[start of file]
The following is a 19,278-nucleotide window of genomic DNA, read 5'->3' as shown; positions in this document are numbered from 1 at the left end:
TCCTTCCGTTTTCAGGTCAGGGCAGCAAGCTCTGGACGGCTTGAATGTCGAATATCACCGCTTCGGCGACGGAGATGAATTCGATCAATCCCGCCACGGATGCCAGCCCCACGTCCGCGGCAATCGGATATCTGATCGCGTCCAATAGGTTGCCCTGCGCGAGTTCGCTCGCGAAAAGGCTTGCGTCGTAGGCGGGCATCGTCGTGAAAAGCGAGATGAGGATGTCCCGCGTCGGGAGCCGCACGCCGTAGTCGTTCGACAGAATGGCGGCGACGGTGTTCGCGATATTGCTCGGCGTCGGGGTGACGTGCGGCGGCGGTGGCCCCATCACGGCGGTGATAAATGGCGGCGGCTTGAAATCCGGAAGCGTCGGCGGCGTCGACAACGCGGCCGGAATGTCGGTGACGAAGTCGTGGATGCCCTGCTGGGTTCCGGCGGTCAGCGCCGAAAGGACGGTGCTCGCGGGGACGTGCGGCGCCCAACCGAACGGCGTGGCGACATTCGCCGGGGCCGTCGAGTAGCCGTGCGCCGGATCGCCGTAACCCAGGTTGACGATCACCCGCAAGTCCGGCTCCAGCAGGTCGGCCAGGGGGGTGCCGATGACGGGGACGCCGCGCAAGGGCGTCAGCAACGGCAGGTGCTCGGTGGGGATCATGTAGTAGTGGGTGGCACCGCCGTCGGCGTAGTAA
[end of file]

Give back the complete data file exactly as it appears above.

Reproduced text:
The following is a 19,278-nucleotide window of genomic DNA, read 5'->3' as shown; positions in this document are numbered from 1 at the left end:
TCCTTCCGTTTTCAGGTCAGGGCAGCAAGCTCTGGACGGCTTGAATGTCGAATATCACCGCTTCGGCGACGGAGATGAATTCGATCAATCCCGCCACGGATGCCAGCCCCACGTCCGCGGCAATCGGATATCTGATCGCGTCCAATAGGTTGCCCTGCGCGAGTTCGCTCGCGAAAAGGCTTGCGTCGTAGGCGGGCATCGTCGTGAAAAGCGAGATGAGGATGTCCCGCGTCGGGAGCCGCACGCCGTAGTCGTTCGACAGAATGGCGGCGACGGTGTTCGCGATATTGCTCGGCGTCGGGGTGACGTGCGGCGGCGGTGGCCCCATCACGGCGGTGATAAATGGCGGCGGCTTGAAATCCGGAAGCGTCGGCGGCGTCGACAACGCGGCCGGAATGTCGGTGACGAAGTCGTGGATGCCCTGCTGGGTTCCGGCGGTCAGCGCCGAAAGGACGGTGCTCGCGGGGACGTGCGGCGCCCAACCGAACGGCGTGGCGACATTCGCCGGGGCCGTCGAGTAGCCGTGCGCCGGATCGCCGTAACCCAGGTTGACGATCACCCGCAAGTCCGGCTCCAGCAGGTCGGCCAGGGGGGTGCCGATGACGGGGACGCCGCGCAAGGGCGTCAGCAACGGCAGGTGCTCGGTGGGGATCATGTAGTAGTGGGTGGCACCGCCGTCGGCGTAGTAA